But when I am on my team blog, I simply can’t use harsh and strong words even though My heart really begs me to use it since the traffic is really high. And I want to ensure that I do not hurt someone or community unintentionally. And then there are people questioning ur every statement that means to give substantial proof.
take the Navin’s case, an unintentional statement caused such a negative reaction that comments long enough to be a post in itself have been left by bloggers (and this includes yours truly!)
@falcon The references , to improve blog post credibility, at least in the case of science blogs is to journal articles published in traditional journals- see researchblogging.org – a tool developed by science blogging community itself, when a need for content verification was felt. Apart from that, many times bloggers refer to Main stream Media and of course other bloggers as references- and I see both as sufficiently credible sources of information and not just as personal opinions.
Regarding why not write a research paper in a traditional journal, remember Impact Factor is not everything that drives publishing decisions of scientists. Some have deliberately chosen to publish exclusively in open-access journals, even though it may have a low IF, as they have a strong commitment to that philosophy, some choose to use blogs as their platform even though they have no IF associated with them for now. And just FYI, there is an emerging trend in which blog posts are being cited in scholarly traditional journal articles and research papers as credible sources of information/ideas and tools are being developed for the same.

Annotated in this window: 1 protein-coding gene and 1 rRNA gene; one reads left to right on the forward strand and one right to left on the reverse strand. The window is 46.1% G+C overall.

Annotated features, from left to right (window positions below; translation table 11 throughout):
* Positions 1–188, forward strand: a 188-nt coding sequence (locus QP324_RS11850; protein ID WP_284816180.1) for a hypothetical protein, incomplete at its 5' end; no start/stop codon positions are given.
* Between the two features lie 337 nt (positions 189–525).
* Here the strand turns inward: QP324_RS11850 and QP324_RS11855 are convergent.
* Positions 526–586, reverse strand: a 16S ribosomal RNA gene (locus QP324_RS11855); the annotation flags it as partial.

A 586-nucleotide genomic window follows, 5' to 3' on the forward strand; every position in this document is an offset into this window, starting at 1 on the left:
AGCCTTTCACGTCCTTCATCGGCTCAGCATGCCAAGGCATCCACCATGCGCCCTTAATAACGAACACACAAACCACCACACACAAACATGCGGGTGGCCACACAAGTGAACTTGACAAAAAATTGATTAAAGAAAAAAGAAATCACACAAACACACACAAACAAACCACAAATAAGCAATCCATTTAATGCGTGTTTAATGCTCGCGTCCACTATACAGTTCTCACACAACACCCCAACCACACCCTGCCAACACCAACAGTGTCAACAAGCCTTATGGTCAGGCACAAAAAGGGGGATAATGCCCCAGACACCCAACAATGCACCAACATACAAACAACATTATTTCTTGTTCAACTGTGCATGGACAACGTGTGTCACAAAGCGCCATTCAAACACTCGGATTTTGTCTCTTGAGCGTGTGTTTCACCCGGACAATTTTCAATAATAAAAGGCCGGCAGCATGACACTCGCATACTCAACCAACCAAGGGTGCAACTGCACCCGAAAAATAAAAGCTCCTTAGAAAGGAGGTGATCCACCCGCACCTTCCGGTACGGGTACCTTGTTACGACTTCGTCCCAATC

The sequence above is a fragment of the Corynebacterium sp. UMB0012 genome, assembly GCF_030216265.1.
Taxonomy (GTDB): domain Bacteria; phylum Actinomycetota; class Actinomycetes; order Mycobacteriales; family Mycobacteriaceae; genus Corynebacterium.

I can go on and on about how blogs are being innovatively used but perhaps as I mentioned earlier some would like to deny a blog any more importance than a personal diary/opinion. Always remember that you need not pull down something to establish your case- one need not denigrate personal bloggers to claim that topical blogging is good/ the future/ the next big thing. I think the whole confusion of this thread stems from the fact that one is not able to differentiate the dislike for a false stereotype and takes that as a dislike/disrespect for a whole slew of personal bloggers. As a matter of fact, if I dislike the stereotype associated with say Blacks as being violent, I am perhaps more sensitive to the fact that Blacks are not violent and perhaps view Blacks in a positive light. If however, as a Black I take pride in the stereotype that I am violent and seek my identity in that stereotype which has been trust on me by outsiders, perhaps I will only make that stereotype true. One can take pride in the fact that blogs are not considered trustworthy/significant or one can work actively, and try to overcome that stereotype. The choice as always is personal.
Can you substantiate your (bogey, IMHO) claim that “some would like to deny a blog any more importance than a personal diary/opinion”. Or are we supposed to take it as a given? On this thread? Anyone?
Because, if that’s what we’re arguing for/against, I’m really on your side.
Does ‘deny’ mean being unconcerned/unimpressed, or does it actually means: deny, as is meant in an English dictionary? Or does deny means saying that “hold on. there is more to it than …”.
@asuph by ‘deny’ I meant more of ‘hold on there is more to it than …”. I see Navin’s initial post as an effort in that direction, trying to highlight that there is more to blogging than just personal opinion/diary.